As a designer, you should also understand the emotional power behind your interface elements:

  • Interactions – Films are a one-way experience. UX Design, on the other hand, is a two-way exercise. The design must always react appropriately to the user’s actions. Are your error messages thoughtful and useful? Do the animations pace the content like a carefully edited transition between scenes?
  • Colors – As explained in the guide Web Design for the Human Eye, every color creates a different mood. For instance, blue feels trustworthy, while red actually increases the heart rate and creates immediacy. Since vision is the strongest human sense, ensure the instant mood created by color matches your other elements.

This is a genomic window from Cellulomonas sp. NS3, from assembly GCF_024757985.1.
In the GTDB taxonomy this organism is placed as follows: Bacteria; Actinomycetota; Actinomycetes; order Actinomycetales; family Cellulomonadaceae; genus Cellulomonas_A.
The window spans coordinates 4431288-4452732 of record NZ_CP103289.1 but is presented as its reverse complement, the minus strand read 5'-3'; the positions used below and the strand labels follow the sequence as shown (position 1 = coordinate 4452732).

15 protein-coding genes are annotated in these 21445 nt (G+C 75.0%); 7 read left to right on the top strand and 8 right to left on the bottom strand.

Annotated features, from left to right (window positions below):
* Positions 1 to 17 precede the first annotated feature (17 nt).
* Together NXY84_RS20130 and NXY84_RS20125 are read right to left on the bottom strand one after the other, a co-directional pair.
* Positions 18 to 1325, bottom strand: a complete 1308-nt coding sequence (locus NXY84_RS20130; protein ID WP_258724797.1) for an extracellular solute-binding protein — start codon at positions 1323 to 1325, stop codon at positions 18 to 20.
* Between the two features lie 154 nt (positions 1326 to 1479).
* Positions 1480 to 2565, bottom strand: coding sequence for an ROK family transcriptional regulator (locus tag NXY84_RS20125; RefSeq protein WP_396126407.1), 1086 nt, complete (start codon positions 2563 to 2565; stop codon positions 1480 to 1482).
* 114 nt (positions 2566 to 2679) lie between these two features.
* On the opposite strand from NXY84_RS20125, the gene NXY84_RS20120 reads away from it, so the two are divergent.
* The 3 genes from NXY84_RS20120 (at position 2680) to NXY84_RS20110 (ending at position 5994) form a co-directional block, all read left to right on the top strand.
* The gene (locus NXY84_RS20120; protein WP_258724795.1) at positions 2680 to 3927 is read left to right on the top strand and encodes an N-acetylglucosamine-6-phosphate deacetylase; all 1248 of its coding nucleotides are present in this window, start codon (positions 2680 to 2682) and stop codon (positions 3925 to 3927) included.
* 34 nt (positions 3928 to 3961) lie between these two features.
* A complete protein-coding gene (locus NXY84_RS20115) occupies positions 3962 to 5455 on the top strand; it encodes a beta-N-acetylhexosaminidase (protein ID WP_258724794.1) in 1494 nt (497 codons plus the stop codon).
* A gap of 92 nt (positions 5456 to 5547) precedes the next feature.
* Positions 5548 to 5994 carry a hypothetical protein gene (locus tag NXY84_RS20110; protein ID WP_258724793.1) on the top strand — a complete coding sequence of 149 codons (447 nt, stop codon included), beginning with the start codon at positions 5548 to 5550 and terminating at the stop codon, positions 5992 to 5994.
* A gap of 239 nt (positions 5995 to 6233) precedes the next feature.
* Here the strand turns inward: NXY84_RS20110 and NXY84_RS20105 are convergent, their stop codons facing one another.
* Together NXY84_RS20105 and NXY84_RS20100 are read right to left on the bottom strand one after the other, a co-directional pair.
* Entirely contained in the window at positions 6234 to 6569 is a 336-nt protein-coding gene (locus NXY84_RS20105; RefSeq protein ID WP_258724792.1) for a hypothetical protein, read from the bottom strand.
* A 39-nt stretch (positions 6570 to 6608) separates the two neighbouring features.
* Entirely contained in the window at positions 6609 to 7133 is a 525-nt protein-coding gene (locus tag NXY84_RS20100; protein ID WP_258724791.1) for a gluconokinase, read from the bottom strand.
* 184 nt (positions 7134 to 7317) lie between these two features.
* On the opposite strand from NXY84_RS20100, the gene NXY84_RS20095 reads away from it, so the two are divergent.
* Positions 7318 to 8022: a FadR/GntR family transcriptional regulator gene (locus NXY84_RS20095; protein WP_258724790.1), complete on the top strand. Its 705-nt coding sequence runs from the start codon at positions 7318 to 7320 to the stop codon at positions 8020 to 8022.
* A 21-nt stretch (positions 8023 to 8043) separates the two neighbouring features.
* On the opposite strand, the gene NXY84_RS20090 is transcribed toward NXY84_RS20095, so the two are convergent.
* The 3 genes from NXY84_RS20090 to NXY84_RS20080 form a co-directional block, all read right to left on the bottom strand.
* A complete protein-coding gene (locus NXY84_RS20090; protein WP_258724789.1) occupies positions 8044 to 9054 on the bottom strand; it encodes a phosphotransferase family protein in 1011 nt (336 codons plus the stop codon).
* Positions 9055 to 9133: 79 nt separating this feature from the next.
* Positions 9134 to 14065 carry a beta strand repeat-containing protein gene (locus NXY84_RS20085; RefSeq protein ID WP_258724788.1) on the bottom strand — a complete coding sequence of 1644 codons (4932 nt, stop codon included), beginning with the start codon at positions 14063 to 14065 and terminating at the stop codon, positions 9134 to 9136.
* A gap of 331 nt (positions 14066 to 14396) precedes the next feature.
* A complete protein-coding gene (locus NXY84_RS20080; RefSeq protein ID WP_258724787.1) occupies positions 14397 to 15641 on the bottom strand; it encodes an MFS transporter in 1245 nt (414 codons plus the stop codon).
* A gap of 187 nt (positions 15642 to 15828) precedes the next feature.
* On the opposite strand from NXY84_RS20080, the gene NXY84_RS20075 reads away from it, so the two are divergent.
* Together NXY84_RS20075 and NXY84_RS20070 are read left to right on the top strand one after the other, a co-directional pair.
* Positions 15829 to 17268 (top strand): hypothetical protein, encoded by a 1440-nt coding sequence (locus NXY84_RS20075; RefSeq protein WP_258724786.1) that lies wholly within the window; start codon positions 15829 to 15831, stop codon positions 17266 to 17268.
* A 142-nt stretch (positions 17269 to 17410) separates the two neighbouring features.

• Copy – Beautiful cinematography is useless without a strong script. Text is one of your strongest design elements. Work closely with the copywriter to ensure that the tone, length, and message matches your visual hierarchy and typographic choices.


These best practices popularized by Hollywood are actually much, much older.

For example, story structure has been developed since before the Ancient Greeks. But just as the art of cinema co-opted the classic traditions of theater, photography, painting, and narrative storytelling, so too can UX design follow the same advice.

The words may change between web design, film, or any other medium — but the conversation remains the same.